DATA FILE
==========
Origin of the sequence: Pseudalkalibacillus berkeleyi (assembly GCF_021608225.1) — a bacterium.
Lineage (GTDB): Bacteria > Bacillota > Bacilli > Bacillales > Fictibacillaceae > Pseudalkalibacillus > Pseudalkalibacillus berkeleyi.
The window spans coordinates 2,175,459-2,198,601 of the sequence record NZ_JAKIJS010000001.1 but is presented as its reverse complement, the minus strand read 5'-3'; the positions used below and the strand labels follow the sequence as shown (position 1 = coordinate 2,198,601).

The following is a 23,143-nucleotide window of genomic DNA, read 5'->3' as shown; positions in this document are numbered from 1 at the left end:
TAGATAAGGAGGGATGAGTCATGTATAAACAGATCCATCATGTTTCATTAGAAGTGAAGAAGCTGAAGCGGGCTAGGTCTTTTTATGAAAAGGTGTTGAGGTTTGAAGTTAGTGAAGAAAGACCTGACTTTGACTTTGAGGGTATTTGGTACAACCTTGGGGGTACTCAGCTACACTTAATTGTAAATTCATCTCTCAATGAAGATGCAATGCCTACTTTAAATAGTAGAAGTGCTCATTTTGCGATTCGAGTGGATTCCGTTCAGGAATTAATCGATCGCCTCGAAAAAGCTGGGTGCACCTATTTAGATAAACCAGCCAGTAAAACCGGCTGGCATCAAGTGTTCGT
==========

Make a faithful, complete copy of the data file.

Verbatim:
Origin of the sequence: Pseudalkalibacillus berkeleyi (assembly GCF_021608225.1) — a bacterium.
Lineage (GTDB): Bacteria > Bacillota > Bacilli > Bacillales > Fictibacillaceae > Pseudalkalibacillus > Pseudalkalibacillus berkeleyi.
The window spans coordinates 2,175,459-2,198,601 of the sequence record NZ_JAKIJS010000001.1 but is presented as its reverse complement, the minus strand read 5'-3'; the positions used below and the strand labels follow the sequence as shown (position 1 = coordinate 2,198,601).

The following is a 23,143-nucleotide window of genomic DNA, read 5'->3' as shown; positions in this document are numbered from 1 at the left end:
TAGATAAGGAGGGATGAGTCATGTATAAACAGATCCATCATGTTTCATTAGAAGTGAAGAAGCTGAAGCGGGCTAGGTCTTTTTATGAAAAGGTGTTGAGGTTTGAAGTTAGTGAAGAAAGACCTGACTTTGACTTTGAGGGTATTTGGTACAACCTTGGGGGTACTCAGCTACACTTAATTGTAAATTCATCTCTCAATGAAGATGCAATGCCTACTTTAAATAGTAGAAGTGCTCATTTTGCGATTCGAGTGGATTCCGTTCAGGAATTAATCGATCGCCTCGAAAAAGCTGGGTGCACCTATTTAGATAAACCAGCCAGTAAAACCGGCTGGCATCAAGTGTTCGT